Costa’s Levels of Questioning

Hey readers this blog post is about what do you know, Costa’s levels of questioning. Don’t go all higgly jiggly on me now, I’ll explain EVERYTHING. (That’s just exaggeration)

In class we have been focusing on Costa’s levels of questioning. Costa’s levels of questioning involves 3 levels of questioning.

THE FIRST LEVEL

The first level of questioning is basically you 5 W’s plus a h. (Who? What? Where? When? Why? How?) It’s called the literal level of questioning. It’s where you gather all the information. Let me give you some examples:

  • What is the name of the character?
  • Why are you reading this?
  • Where is your house? (Don’t answer that)

It’s the right in your face literal questions, you with me? (That’s a first level question)

THE SECOND LEVEL

The second level of questioning is the inferential area. It’s where you kind of make deeper thought into questions which means you use clues in the text to make a question. It’s a bit harder than the first level of questioning. Let me give you some examples:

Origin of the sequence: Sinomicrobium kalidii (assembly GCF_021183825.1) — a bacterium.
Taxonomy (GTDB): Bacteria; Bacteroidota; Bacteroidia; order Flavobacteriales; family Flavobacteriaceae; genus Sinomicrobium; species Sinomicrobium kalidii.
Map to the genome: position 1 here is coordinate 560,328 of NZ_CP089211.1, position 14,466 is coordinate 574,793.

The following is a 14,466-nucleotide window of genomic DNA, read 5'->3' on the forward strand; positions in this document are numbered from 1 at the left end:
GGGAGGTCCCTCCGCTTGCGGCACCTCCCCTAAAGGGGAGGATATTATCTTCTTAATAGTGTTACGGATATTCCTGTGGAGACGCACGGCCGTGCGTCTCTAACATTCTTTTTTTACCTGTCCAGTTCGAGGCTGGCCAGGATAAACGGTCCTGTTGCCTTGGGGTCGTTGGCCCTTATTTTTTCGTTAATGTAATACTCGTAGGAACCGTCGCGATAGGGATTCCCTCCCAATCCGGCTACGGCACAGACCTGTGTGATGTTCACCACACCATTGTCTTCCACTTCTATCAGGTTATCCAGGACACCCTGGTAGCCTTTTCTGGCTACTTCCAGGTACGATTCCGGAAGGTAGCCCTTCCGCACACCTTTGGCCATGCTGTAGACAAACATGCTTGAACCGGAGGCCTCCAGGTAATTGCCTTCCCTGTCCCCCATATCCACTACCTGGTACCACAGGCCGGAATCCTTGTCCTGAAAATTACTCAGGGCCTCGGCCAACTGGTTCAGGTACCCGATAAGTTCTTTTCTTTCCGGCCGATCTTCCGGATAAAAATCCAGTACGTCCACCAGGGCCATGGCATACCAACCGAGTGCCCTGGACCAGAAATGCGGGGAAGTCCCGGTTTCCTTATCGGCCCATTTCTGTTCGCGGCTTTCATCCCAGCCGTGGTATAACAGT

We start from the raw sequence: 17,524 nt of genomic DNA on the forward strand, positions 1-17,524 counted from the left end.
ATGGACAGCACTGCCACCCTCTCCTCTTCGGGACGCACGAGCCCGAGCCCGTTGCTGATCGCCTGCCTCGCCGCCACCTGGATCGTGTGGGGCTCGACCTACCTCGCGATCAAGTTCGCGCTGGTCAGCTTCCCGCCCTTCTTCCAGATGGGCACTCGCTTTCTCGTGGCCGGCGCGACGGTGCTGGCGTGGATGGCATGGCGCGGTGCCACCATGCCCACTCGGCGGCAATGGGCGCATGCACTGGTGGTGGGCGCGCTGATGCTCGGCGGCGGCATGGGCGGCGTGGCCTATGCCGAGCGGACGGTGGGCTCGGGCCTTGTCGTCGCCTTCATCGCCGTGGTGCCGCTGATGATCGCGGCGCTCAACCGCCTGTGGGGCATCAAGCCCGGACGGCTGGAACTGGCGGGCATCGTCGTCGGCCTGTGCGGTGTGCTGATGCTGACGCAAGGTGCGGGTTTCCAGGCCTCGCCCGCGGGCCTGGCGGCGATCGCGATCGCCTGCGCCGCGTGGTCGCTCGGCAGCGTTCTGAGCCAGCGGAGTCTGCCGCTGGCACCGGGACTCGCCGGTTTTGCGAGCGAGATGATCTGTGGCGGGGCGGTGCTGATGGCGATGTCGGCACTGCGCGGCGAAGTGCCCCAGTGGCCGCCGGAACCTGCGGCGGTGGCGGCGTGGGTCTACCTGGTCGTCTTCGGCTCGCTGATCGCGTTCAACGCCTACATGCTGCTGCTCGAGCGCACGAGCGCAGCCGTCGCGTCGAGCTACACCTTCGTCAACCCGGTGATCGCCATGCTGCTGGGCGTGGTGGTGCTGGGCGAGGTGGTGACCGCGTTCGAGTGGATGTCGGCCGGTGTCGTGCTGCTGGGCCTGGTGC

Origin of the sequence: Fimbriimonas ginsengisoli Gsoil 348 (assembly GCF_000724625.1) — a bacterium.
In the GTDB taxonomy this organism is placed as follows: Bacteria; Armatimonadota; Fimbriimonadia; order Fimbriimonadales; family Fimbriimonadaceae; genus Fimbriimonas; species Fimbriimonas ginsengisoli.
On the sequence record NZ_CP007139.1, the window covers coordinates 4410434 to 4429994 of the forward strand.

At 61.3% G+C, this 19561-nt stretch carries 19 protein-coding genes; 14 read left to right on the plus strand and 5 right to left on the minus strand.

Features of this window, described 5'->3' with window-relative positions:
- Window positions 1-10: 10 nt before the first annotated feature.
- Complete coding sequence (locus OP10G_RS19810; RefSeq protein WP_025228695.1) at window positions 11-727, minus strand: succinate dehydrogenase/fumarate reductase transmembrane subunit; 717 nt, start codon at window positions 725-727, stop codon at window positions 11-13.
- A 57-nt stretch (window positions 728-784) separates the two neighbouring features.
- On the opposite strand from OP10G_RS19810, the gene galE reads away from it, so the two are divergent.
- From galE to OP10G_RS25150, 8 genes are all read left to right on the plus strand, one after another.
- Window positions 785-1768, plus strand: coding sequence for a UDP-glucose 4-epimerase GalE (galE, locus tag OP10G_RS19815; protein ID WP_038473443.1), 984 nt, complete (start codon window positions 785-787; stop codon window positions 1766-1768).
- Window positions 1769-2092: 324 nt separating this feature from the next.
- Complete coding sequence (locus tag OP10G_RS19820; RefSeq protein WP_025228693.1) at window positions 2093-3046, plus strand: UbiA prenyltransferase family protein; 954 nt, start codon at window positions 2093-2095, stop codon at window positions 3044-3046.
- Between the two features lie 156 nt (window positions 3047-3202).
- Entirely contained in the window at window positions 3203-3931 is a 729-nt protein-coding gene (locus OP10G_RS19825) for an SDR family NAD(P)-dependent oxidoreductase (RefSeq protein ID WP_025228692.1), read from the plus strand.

• Why did the main character act that way?
  • What are you thinking when you read this post?
  • Why would anyone drink toilet water? (Don’t ask)

There you go. To get these questions you kind of have to read between the lines…

THE THIRD LEVEL

The third level of questioning is evaluative. It’s where you evaluate the text and make a question to go with that. It’s basically making an opinion on the text. It could also be making a prediction or a theory on the text. They are also quite detailed. Let me give you some examples:

  • What is your opinion of this blog post?
  • Are you enjoying this blog post?
  • Is your mother sick? (Nothing personal)

It’s making judgments  about what you have read in the text.

Let’s go a little further  in the topic of questioning by asking some questions…

Why do we question? 

Well, it helps us understand more of the topic or text by getting that information that you wouldn’t normally get.

How does questioning help us with our learning? 

Um… I just said! It helps us understand more of the topic we are learning.

What are some activities we have done in class?

This activity and reading stuff on computers and asking questions… We also did this thing called Cornell Notes, which we had a sheet of paper that was neatly organised in boxes, and we wrote notes and made questions out of them.

What are some questions that you have developed from these activities? 

WHY are we doing these ACTIVITIES? (These next few questions have nothing to do with you but you can still read them) Why does the girl in the story like pretending to be upset? I give up! That’s it, good bye!

I mean it, see ya! (Post has ended)

 

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